Although I don't know how can they claim that in C I/O is separated from the language, if the language itself is responsible for doing cleanup of I/O buffers, the way you said, with a wrapper function around main, will work.
    I am not sure in what context you read the statement that "C I/O is separated from the language", but if I had to guess, it just means that I/O is not part of the core language of C, but rather delegated to libraries, e.g., the C standard library. I find it rather awkward to say that "the language itself is responsible for doing cleanup of I/O buffers". It certainly is not the language that has such responsibility... perhaps we should say "environment".
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    I am not sure in what context you read the statement that "C I/O is separated from the language", but if I had to guess, it just means that I/O is not part of the core language of C, but rather delegated to libraries, e.g., the C standard library. I find it rather awkward to say that "the language itself is responsible for doing cleanup of I/O buffers". It certainly is not the language that has such responsibility... perhaps we should say "environment".
    K&R2 - chapter 7
    Input and output are not part of the C language itself
    I just thought that for them to be considered separated I would have to explicitly call a library function to do the clean up, the language would have no dealings with the standard library under the hood. I guess when the say "are not part of the C language itself" they only mean that what they are talking about is in the standard library.

    note: when I say I/O buffers I mean the buffers implemented in the stdio (at least in the version presented in the book) so that we don't have to do a system call for every byte read or written, not the hardware buffers or whatever, so I find difficult to see how the environment is responsible for flushing them.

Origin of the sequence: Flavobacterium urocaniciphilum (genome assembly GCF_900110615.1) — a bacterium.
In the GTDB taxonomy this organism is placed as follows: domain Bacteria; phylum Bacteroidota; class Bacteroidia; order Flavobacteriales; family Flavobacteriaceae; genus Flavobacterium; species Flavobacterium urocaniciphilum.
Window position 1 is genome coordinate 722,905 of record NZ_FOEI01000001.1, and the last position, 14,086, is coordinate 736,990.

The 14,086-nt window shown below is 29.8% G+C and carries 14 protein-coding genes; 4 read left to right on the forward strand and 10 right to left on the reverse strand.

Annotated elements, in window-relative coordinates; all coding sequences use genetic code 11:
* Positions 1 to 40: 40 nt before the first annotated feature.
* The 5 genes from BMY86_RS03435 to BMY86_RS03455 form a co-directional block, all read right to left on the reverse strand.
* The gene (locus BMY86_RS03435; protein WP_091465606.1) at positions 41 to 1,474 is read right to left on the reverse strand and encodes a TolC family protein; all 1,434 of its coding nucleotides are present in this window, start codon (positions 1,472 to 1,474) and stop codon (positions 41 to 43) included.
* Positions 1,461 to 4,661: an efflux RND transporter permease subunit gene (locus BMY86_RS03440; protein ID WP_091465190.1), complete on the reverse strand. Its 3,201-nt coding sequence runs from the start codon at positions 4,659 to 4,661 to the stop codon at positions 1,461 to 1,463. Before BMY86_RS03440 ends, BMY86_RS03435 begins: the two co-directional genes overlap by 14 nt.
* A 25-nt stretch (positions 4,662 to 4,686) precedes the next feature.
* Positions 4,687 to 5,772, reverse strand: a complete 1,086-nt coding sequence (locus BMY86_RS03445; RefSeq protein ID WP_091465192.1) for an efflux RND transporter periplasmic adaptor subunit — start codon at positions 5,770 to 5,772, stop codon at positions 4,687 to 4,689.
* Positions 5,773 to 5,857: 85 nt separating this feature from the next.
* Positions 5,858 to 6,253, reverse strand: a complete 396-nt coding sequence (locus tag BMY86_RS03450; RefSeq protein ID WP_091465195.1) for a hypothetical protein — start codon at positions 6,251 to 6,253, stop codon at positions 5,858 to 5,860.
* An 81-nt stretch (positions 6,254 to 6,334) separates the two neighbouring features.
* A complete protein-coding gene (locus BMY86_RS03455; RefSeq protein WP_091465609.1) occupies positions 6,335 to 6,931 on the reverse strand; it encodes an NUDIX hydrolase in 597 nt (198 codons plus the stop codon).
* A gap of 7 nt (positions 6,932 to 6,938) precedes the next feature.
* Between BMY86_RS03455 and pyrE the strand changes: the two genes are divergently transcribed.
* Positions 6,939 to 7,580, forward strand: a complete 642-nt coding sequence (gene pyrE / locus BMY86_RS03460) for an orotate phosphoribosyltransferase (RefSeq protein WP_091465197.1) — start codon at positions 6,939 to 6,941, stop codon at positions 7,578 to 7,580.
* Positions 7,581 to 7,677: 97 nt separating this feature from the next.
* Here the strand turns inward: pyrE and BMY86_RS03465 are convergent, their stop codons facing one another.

Last edited by Aculaniveus; 01-24-2010 at 10:50 AM.

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    I suppose it means that the C language (ie syntax) is separate from the standard library (ie fopen, etc). While this is true, the OS actually calls a function in the standard library, so to speak. This function takes care of initializing everything in the library and tearing it down upon termination.
    Quote Originally Posted by Adak View Post
    io.h certainly IS included in some modern compilers. It is no longer part of the standard for C, but it is nevertheless, included in the very latest Pelles C versions.
    Quote Originally Posted by Salem View Post
    You mean it's included as a crutch to help ancient programmers limp along without them having to relearn too much.

    Outside of your DOS world, your header file is meaningless.

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    cas
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    I see, but wouldn't that tie I/O with the language? I thought they were supposed to be separated.
    Well, C is the library + language, so you can't have C without having both. It's certainly possible for an implementation to have no obvious separation between the language and the library. That said, many systems do, but there needs to be some sort of glue to put the two together.

    In fact, your compiler is just blurring the line for you, which makes it hard to see how the two are separate. When you do a simple compile (“cc file.c” for example), your compiler is actually performing two steps: compiling and linking. It's really not until the link phase that the library, and standard I/O, are brought in.

    The “mixing” of language and library happens by default because it's useful. Your compiler (or linker) knows that you want to use the standard library, so it arranges to link it in, including the crt (which provides the actual _start routine, or whatever it happens to be called). However, you can probably tell your compiler/linker not to do that: if you're on a system with gcc, try “gcc -nostdlib”; or with gnu binutils, “ld -nostdlib” for the linker.

    Your compiler will happily compile code without caring about how the standard library is implemented (try the -c flag to your compiler). But to get an actual executable program somebody has to take care of the _start routine. That can be you, if you really want, or you can let the library take care of it.